During COMPUTEX 2013, Dell introduced a prototype XPS 11 sporting Windows 8.1, a hybrid machine with an 11.6 inch Quad HD (2560 x 1440) display and the latest hardware from Intel. The company describes it as a cross between the XPS 12 and the popular XPS 13 laptop, only with Quad HD resolution. It’s built around a sturdy 360 degree hinge design, so users can easily flip from a tablet to a laptop and back again.
"In tablet mode, the backlit solid-surface touch keyboard is automatically disengaged," the company said on Monday. "The XPS 11 features many of the same premium materials we’ve used on other XPS laptops—it has carbon fiber on the top and the bottom, for example. You can expect full laptop performance and features like USB 3.0, HDMI Out and an SD card reader for importing photos and videos. All this in a package that’s less than 15mm thick and less than 2.5 pounds."
Currently the hardware details are slim at best, as the hybrid isn't due to launch until later this year. That said, Dell isn't commenting on specifics like the type of Intel processors the XPS 11 will have (expect multiple configurations), the amount of RAM and so on. However Engadget reports Dell was not only inspired by Lenovo's Yoga series, but listened to reviewers who complained that the keys got in the way of the tablet experience.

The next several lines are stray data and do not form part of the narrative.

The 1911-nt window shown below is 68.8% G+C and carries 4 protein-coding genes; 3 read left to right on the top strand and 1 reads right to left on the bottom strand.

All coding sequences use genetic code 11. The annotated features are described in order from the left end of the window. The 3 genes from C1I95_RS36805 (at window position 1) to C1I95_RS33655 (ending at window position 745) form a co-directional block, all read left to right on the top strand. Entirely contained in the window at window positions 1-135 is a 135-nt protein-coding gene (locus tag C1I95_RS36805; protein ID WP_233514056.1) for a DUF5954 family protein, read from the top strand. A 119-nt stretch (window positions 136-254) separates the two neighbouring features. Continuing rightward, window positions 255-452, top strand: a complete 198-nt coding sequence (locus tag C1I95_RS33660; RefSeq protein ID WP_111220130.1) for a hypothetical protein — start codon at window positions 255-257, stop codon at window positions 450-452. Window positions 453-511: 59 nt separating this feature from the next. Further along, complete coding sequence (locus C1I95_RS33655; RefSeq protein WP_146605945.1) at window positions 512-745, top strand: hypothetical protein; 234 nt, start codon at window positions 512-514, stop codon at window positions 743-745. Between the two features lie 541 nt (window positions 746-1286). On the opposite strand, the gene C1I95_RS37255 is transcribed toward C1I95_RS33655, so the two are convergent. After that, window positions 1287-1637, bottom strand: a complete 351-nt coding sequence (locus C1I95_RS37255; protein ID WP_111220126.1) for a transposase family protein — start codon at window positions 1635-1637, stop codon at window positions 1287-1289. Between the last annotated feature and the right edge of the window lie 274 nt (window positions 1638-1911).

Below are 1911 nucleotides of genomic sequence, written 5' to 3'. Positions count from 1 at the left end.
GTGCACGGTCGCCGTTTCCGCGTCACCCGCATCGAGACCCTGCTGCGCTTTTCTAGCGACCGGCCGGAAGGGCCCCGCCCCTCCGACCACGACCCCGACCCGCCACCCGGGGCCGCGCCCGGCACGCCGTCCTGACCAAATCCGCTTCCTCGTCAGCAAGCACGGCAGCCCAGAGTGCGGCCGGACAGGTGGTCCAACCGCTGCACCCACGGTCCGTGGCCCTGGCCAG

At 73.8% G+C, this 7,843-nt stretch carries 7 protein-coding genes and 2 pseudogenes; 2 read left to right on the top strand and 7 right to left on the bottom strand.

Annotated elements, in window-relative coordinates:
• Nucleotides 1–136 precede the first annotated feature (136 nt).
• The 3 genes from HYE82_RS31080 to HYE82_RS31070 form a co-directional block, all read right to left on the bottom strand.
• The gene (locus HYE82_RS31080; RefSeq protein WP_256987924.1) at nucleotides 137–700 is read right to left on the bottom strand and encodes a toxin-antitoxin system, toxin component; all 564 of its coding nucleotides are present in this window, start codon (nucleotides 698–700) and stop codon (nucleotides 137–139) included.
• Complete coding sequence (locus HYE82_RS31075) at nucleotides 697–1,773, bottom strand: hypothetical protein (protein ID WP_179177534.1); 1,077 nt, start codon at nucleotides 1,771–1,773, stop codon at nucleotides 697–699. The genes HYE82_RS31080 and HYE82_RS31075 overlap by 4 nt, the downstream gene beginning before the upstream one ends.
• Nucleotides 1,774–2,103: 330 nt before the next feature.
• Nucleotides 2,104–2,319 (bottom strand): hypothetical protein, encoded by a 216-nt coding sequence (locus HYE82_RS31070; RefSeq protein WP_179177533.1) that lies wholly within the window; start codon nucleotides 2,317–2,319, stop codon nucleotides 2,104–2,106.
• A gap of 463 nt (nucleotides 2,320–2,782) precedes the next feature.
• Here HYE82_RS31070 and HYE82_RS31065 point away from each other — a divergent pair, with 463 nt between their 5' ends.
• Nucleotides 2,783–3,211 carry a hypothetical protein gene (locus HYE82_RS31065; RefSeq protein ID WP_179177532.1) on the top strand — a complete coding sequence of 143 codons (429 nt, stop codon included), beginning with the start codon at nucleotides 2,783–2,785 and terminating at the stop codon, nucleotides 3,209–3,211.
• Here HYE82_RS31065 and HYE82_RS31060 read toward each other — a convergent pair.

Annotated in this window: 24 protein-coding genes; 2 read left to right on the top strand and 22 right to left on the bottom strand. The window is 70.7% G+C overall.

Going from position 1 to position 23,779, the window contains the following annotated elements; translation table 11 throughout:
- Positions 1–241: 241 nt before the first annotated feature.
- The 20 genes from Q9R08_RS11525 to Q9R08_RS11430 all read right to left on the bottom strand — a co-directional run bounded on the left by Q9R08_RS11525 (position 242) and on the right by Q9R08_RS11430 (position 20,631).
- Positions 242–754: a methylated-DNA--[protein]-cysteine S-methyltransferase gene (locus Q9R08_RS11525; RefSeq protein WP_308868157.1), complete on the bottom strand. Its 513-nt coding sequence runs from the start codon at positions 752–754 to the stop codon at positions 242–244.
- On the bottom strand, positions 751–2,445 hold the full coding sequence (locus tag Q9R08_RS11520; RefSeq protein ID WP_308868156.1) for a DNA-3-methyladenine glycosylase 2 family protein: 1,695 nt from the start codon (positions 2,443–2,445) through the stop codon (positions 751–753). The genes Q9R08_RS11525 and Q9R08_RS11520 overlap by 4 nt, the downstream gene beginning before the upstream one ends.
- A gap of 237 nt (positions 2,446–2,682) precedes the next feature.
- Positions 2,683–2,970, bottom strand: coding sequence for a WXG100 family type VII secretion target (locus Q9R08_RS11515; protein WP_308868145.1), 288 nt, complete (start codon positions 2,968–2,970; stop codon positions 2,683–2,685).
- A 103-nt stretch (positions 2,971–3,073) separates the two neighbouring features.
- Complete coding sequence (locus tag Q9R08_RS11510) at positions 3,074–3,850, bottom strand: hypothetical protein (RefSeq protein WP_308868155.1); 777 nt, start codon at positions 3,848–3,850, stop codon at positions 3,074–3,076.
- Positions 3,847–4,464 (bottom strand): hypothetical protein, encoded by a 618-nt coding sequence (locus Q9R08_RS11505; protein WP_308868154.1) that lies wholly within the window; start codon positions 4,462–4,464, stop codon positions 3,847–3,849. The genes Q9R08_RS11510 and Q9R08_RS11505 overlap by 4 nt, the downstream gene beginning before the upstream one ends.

According to the report, Dell went with a flat, Surface-style keyboard, but with added audio and haptic feedback. Dell said the feedback will be adjustable as well the keyboard's sensitivity level, and the keys will be deactivated altogether when the user folds the screen back more than 180-degrees from the notebook form factor.
Kirk Schell, vice president of computing products at Dell, told PCWorld in an interview that the size of the screen matters less than the functionality, portability and battery life. Instead, the thickness, weight and resolution are critical and all of that has to fit in the right package. "Detachables, convertibles, two-in-ones will be part of the [diverse computing] market," Schell said. "For us, one-size-fits-all is not an answer."
Slashgear reports that the XPS 11 will actually have an Intel Core i5 "Haswell" processor, along with an active stylus for handwriting recognition and sketching that slips into a holder clipped to the Kensington lock port. The laptop is expected to arrive by the holiday season.
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